California has everything: big cities, small towns, tall mountains, dry deserts, farms, factories, miners, fishermen, surfers, hipsters, yuppies, startups, and people of all walks of life. You can look at the state of California and see everything that makes America great. Unsurprisingly, California also has some of the most comprehensive privacy laws in the country. The Golden State is a national leader when it comes to privacy legislation. California was the first state to pass a breach notification law, and other states soon followed suit. State privacy laws from coast to coast are often modeled, in some way or another, after California legislative precedents. So goes California, so goes the nation.
Currently, a handful of privacy bills have made their way through committees and at least one house of the state legislature. These bills reflect an evolving attitude towards the protection of more data from new technological services We can expect that within the next year each bill will come up for a vote, possibly expanding privacy rights for all Californians. Because of California’s leadership on the privacy issue, businesses and consumers across the country may expect to see their own states adopt several of California’s protections.
Earlier this year, the Ninth Circuit, sitting en banc, reversed a decision by a three-member panel of the same court and found that a mandatory injunction against Google was unjustified. Garcia v. Google, Inc., No. 12-57302 (May 18, 2015). The appellate court explained that, “a weak copyright claim cannot justify censorship in the guise of authorship.”
In Garcia, actress Cindy Lee Garcia was paid $500 to make a guest appearance in a film titled “Desert Warrior.” Garcia’s five-second (two-sentence) performance was “transformed . . . into part of a blasphemous video proclamation against the Prophet Mohammed.” The writer-director of the film dubbed over Garcia’s lines and replaced them with a voice asking, “Is your Mohammed a child molester?” The trailer for the film, now titled “Innocence of Muslims,” was uploaded to YouTube. The video received millions of hits and, not surprisingly, caused Garcia to receive several death threats. In an effort to protect herself, Garcia argued that she has a copyright interest in her performance, a right that was infringed by the posting of the video without her consent. Garcia filed for an injunction requiring Google (the owner of YouTube) to take down the video. The district court denied her request and a divided panel of the Ninth Circuit reversed, despite characterizing her copyright claim as “fairly debatable.” The three-judge panel did not substantively address the First Amendment implications of its decision.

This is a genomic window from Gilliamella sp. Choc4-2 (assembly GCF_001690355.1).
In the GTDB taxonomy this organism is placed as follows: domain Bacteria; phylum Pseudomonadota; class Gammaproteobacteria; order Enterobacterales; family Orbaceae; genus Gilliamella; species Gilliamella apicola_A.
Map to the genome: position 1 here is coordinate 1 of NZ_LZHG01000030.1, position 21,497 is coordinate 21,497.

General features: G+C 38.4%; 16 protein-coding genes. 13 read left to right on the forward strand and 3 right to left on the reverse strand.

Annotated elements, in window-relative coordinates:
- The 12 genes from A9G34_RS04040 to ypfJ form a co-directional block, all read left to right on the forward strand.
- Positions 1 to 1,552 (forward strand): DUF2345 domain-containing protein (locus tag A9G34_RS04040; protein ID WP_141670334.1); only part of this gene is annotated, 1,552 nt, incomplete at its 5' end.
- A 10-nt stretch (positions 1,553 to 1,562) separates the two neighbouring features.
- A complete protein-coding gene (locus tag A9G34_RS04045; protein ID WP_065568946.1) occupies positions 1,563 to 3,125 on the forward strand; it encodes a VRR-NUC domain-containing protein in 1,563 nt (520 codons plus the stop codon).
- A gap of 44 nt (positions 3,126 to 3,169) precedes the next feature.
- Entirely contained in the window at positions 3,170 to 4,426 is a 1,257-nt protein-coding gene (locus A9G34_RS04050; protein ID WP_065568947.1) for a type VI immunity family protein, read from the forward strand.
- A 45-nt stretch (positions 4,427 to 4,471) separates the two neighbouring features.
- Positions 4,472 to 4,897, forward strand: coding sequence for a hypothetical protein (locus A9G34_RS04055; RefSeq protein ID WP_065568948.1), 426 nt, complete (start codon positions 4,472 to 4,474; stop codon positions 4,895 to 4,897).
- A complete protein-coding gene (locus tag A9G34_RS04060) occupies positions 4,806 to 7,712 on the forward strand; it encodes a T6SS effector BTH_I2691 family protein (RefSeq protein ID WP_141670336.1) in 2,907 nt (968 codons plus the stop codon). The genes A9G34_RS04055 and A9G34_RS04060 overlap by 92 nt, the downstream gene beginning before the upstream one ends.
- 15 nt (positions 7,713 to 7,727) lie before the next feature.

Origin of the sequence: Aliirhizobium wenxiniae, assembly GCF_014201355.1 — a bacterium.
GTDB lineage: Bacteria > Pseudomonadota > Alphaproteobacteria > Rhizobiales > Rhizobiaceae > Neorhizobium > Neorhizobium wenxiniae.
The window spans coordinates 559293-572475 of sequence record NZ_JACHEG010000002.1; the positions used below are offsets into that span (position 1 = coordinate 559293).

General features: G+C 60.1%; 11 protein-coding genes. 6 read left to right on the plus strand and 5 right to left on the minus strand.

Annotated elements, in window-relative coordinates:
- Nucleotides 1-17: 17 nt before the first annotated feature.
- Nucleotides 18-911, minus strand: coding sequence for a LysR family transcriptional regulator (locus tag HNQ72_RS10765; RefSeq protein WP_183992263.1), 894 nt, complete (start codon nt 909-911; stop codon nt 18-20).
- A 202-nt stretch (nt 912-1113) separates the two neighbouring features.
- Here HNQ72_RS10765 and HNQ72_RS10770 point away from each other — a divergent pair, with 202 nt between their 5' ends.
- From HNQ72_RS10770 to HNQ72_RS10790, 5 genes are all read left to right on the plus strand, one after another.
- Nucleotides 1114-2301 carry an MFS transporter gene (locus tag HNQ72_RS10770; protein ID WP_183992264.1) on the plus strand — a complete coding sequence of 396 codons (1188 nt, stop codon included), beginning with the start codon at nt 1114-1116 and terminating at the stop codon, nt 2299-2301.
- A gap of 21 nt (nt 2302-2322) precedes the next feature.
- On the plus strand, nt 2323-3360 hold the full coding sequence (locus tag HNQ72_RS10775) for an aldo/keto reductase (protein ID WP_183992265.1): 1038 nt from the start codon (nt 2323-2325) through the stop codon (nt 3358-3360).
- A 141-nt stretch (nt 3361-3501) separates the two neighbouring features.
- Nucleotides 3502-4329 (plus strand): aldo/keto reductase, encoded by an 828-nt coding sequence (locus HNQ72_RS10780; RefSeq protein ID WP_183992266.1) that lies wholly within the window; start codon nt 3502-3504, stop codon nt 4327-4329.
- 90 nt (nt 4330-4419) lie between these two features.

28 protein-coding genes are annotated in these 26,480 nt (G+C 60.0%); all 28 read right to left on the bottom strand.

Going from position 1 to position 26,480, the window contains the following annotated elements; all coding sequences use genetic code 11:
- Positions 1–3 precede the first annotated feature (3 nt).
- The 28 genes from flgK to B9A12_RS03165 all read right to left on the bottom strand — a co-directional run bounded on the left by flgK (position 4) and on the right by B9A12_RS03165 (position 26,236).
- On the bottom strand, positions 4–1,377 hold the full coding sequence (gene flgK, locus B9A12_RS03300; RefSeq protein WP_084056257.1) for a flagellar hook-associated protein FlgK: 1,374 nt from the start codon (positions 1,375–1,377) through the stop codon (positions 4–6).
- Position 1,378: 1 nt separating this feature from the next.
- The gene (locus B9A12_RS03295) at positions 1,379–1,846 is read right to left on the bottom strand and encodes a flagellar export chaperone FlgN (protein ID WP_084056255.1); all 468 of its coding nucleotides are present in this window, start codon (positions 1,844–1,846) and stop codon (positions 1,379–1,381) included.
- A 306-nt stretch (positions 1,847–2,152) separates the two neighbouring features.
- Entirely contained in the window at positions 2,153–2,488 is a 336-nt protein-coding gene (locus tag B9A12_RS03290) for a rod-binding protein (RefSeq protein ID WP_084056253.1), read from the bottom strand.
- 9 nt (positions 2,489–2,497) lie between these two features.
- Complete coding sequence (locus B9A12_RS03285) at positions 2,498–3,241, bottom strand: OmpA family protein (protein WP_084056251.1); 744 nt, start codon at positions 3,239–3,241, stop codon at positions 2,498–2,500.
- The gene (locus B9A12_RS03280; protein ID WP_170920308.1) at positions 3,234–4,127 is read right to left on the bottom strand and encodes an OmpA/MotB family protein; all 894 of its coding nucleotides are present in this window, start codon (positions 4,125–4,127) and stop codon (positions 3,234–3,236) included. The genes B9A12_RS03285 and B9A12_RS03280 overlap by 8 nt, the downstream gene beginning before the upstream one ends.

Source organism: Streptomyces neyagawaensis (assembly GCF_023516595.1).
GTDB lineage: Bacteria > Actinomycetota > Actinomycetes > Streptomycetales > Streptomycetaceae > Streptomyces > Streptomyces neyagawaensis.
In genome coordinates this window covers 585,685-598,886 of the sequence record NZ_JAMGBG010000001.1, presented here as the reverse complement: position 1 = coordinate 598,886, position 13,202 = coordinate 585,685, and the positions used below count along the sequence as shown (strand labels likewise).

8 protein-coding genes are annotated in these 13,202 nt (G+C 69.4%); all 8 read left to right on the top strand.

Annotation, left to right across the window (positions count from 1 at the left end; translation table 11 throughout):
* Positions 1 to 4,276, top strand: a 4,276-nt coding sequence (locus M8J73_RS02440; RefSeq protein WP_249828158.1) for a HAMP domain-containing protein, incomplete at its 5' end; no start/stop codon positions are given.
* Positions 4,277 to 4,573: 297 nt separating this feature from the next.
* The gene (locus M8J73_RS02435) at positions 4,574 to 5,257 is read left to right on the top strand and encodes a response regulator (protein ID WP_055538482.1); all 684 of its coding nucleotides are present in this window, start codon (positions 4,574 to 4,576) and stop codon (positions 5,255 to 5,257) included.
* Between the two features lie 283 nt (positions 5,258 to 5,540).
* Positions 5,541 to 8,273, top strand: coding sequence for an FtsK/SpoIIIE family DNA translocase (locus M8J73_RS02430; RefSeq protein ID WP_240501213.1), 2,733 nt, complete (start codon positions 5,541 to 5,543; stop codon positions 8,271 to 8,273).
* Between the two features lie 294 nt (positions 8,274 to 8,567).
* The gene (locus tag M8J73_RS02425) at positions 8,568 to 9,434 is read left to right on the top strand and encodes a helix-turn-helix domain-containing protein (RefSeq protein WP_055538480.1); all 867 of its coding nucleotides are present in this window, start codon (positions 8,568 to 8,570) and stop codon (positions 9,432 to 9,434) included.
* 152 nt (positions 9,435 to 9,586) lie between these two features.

Let’s face it: social networking has us “all atwitter.” At any given moment, whether we’re on the subway or in our cubicle, we can like, post, poke, share, tweet, DM, pin, snap, yik yak, link, yo, and instagram with just about anyone with access to the internet. A recent global survey shows that the average person has five social media accounts and spends approximately one hour and forty minutes browsing these networks every day, accounting for twenty-eight percent of the total time spent on the internet. That’s a lot of tweeting. Accordingly, many employers are curious as to what we are posting and when we are posting. Other employers want to take advantage of social media marketing opportunities by requiring their employees to use personal social media accounts as billboards for the business. In response, some states have passed legislation to protect individual privacy and curb an employer’s access to employee and job applicant social media information.
In 2012, Maryland became the first state to prohibit employers from requiring workers and prospective employees to disclose their user names and passwords to Facebook, Twitter, and other personal social media accounts. Maryland’s law started a trend.
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